Crucified Christ

German or Austrian (Bavaria)
Medieval (Ottonian/Romanesque)
11th century
Unidentified artist

Object Place: Europe, Salzburg, Austria


Overall (from top of head to bottom of base under feet): 180 cm (70 7/8 in.)

Accession Number


Medium or Technique

Wood; willow with polychromy

On View

I. W. Colburn Chapel Gallery (Gallery 254A)





This profoundly moving and monumental figure is one of the very few eleventh-century sculptures of the crucified Christ to have survived to this day. Attached to a cross, it would have hung over an altar in a church, and may occasionally have been carried in procession. Christ’s face is calm and accepting, his head drops forward, and the weight of his body sags downward, creating a very human and direct image that would have inspired sorrow and pity in its viewers.


Possibly from the church of Sankt Zeno, Bad Reichenhall, Germany [see note 1]. With Schuster (possibly Georg Schuster), Munich. May, 1920, acquired in Munich by Harry Fuld (b. 1879 - d. 1932), Frankfurt and Berlin [see note 2]; 1932, by inheritance to his son, Peter Fuld (b. 1921 - d. 1962), London and Toronto, but kept in Berlin [see note 3]; 1942, taken to Austria by Hans W. Lange and temporarily consigned to him for sale [see note 4]; 1943, taken to Frankfurt and kept by the city museums [see note 5]; by 1948, ownership restored to the Fuld family, London, but the sculpture remained in Germany [see note 6]; 1951, sold by the Fuld family, through Arthur Kauffmann, London, to the MFA for £5000. (Accession Date: June 14, 1951)

[1] According to Otto Schmitt and Georg Swarzenski, eds., "Meisterwerke der Bildhauerkunst in Frankfurter Privatbesitz," vol. 1 (Frankfurt, 1921), 9, cat. no. 5, this came from Reichenhall. As proposed by Shirin Fozi, "Harry Fuld, Georg Swarzenski, and the Modern History of a Medieval Crucifix" (paper presented at the MFA, Boston, October 18, 2008), if this work came from Bad Reichenhall, it probably came from the church of Sankt Zeno, which was secularized in 1801 and its contents--including two large, wooden crucifixes--auctioned in 1803.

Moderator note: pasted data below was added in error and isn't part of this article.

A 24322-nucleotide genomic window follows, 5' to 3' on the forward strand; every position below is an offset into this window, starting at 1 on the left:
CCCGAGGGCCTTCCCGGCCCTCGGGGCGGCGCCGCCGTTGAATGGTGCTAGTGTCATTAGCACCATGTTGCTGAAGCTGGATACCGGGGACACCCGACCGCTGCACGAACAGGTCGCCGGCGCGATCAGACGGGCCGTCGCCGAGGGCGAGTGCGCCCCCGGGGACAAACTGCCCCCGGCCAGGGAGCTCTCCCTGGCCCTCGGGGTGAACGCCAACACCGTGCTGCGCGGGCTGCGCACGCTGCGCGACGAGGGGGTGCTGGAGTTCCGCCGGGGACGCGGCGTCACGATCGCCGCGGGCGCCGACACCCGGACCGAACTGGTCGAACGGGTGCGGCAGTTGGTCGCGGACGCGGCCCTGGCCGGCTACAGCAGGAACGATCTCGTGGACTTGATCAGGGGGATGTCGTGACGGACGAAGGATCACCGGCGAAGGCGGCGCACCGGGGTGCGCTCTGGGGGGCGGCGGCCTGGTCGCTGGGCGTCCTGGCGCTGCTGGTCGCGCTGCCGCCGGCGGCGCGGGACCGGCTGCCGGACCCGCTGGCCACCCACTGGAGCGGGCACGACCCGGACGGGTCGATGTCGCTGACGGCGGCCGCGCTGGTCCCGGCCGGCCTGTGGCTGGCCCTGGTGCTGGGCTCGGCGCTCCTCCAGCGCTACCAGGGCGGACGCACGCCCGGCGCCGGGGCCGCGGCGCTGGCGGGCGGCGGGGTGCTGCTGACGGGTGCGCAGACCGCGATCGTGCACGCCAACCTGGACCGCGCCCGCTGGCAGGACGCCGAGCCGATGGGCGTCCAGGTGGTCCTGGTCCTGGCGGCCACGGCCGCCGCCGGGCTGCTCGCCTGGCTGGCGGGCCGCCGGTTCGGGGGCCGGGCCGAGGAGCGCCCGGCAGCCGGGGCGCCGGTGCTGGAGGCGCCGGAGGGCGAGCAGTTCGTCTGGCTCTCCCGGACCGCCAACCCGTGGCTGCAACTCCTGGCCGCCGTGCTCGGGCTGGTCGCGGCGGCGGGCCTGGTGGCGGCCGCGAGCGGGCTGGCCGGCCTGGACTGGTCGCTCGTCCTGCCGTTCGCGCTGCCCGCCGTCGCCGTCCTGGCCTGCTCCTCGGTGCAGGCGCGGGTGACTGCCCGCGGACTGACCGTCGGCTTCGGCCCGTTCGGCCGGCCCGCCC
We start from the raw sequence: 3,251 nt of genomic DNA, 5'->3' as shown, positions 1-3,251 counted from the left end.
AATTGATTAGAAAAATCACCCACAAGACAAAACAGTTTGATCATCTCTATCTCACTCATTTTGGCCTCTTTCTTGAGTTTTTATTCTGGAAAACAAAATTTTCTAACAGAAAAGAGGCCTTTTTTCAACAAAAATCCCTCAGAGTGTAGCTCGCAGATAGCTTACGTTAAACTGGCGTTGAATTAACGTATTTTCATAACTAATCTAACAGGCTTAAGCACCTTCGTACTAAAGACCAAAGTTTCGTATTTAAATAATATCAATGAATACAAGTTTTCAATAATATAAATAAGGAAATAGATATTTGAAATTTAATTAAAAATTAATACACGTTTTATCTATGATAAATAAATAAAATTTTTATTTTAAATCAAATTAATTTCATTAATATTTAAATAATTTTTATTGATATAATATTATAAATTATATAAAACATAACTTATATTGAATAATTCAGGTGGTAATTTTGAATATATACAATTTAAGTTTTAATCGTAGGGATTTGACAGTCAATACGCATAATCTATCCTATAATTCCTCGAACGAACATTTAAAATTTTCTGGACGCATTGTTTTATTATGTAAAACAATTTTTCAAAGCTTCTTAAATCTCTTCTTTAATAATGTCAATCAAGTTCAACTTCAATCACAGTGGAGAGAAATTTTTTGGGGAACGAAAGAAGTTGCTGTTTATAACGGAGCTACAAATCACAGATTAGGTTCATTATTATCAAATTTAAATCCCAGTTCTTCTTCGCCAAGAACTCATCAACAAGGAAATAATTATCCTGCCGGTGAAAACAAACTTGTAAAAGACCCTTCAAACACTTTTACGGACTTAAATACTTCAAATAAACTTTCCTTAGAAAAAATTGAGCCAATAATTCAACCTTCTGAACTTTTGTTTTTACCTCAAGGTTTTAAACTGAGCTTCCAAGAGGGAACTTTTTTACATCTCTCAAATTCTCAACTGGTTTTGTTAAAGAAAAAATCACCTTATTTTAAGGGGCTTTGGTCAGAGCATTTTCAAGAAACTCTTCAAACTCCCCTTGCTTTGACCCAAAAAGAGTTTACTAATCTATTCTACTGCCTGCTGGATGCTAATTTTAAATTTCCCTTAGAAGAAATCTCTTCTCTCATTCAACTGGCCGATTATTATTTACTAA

[2] In 1948, Harry Fuld's son, Peter, attested that his father had acquired the sculpture on the Munich art market in May, 1920 (see below, n. 6). When it was published in 1921 (as above, n. 1), the sculpture was said only to be in a private collection, Frankfurt; Fuld moved his collection from Frankfurt to Berlin in the mid-1920s. On December 15, 1942, auctioneer Hans W. Lange wrote to Ernst Holzinger of the Städelsches Kunstinstitut that Fuld had gotten the sculpture away from a Mr. Schuster in Munich; see Caroline Flick, "Zur Sammlung Fuld" (unpublished ms., 2009), p. 31, n. 125, citing the Archives of the Städlesches Institut, Frankfurt, ASK Sign. 626. This may refer to the collector Georg Schuster of Munich.

[3] Upon the death of Jewish industrialist Harry Fuld in 1932, his entire art collection was divided, three ways, among members of the family. This sculpture - which the estate executor initially told Georg Swarzenski (then of Frankfurt) would be left to the Städel -- was passed on to Fuld's son, Peter Fuld, through his widow, Ida Maria Felsmann Fuld. In the 1940s, Ernst Holzinger of the Städel, and Alfred Wolters, director of the Städtische Galerie of Frankfurt, both sought to acquire the sculpture from Mrs. Fuld; see Flick 2009 (as above, n. 2)

[4] According to the research of Flick, 2009 (as above, n. 2), Alfred Wolters, who hoped to acquire the object, offered in 1942 to take the Crucifix, purportedly for safe-keeping. The auctioneer Hans W. Lange of Berlin removed it to Austria, and was commissioned to sell it. In a letter of November 15, 1942, however, Mrs. Felsmann Fuld announced she was withdrawing the sculpture. It was not sold.

[5] Flick cites a letter from Ernst Holzinger to Mrs. Felsmann Fuld of January 25, 1943 (p. 32, n. 127) stating that the crucifix was with them, that is, the Städel, ostensibly for safe-keeping. It is recorded on an undated list of objects (Archives of the Städelsches Institut, Frankfurt, ASK Sign. 655) that were being held "for air-raid precaution"; see Flick 2009, p. 33. According to Peter Fuld in 1948 (see below, n. 6), it was kept at the Liebighaus, the city's sculpture museum.

[6] On July 12, 1948, Peter Fuld, from London, sought to export the sculpture from Germany, at which time he attested that his father had acquired it on the Munich art market in May, 1920, and that he had inherited it in 1932. In 1949, he acquired an export permit for it (no. V-310) from the U.S. Office of Military Government for Hesse, Wiesbaden. However, in 1942 and again in 1947, the sculpture had been placed on a list of nationally valuable works of art, which were prohibited from export. The Hessian Ministry of Culture did not allow the export of the sculpture to London until 1951.

Credit Line

1951 Purchase Fund